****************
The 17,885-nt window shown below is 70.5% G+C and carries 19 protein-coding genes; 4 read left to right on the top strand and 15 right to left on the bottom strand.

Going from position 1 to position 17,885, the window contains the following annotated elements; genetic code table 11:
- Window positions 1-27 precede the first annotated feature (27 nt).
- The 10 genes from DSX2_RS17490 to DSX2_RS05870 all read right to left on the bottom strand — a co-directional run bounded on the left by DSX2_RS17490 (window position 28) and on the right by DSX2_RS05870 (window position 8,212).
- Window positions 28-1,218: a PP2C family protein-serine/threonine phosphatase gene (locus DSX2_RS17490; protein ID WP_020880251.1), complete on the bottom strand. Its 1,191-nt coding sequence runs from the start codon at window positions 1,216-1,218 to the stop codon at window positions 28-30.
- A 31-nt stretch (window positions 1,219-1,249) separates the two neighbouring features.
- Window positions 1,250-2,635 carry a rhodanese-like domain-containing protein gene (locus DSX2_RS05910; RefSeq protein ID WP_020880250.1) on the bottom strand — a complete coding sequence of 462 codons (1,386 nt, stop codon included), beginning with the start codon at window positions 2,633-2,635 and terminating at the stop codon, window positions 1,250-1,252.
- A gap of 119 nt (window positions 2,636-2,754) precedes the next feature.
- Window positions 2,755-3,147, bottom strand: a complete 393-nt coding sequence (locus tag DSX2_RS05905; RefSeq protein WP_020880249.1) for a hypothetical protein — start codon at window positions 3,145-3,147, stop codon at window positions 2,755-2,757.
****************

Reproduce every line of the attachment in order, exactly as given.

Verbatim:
The 17,885-nt window shown below is 70.5% G+C and carries 19 protein-coding genes; 4 read left to right on the top strand and 15 right to left on the bottom strand.

Going from position 1 to position 17,885, the window contains the following annotated elements; genetic code table 11:
- Window positions 1-27 precede the first annotated feature (27 nt).
- The 10 genes from DSX2_RS17490 to DSX2_RS05870 all read right to left on the bottom strand — a co-directional run bounded on the left by DSX2_RS17490 (window position 28) and on the right by DSX2_RS05870 (window position 8,212).
- Window positions 28-1,218: a PP2C family protein-serine/threonine phosphatase gene (locus DSX2_RS17490; protein ID WP_020880251.1), complete on the bottom strand. Its 1,191-nt coding sequence runs from the start codon at window positions 1,216-1,218 to the stop codon at window positions 28-30.
- A 31-nt stretch (window positions 1,219-1,249) separates the two neighbouring features.
- Window positions 1,250-2,635 carry a rhodanese-like domain-containing protein gene (locus DSX2_RS05910; RefSeq protein ID WP_020880250.1) on the bottom strand — a complete coding sequence of 462 codons (1,386 nt, stop codon included), beginning with the start codon at window positions 2,633-2,635 and terminating at the stop codon, window positions 1,250-1,252.
- A gap of 119 nt (window positions 2,636-2,754) precedes the next feature.
- Window positions 2,755-3,147, bottom strand: a complete 393-nt coding sequence (locus tag DSX2_RS05905; RefSeq protein WP_020880249.1) for a hypothetical protein — start codon at window positions 3,145-3,147, stop codon at window positions 2,755-2,757.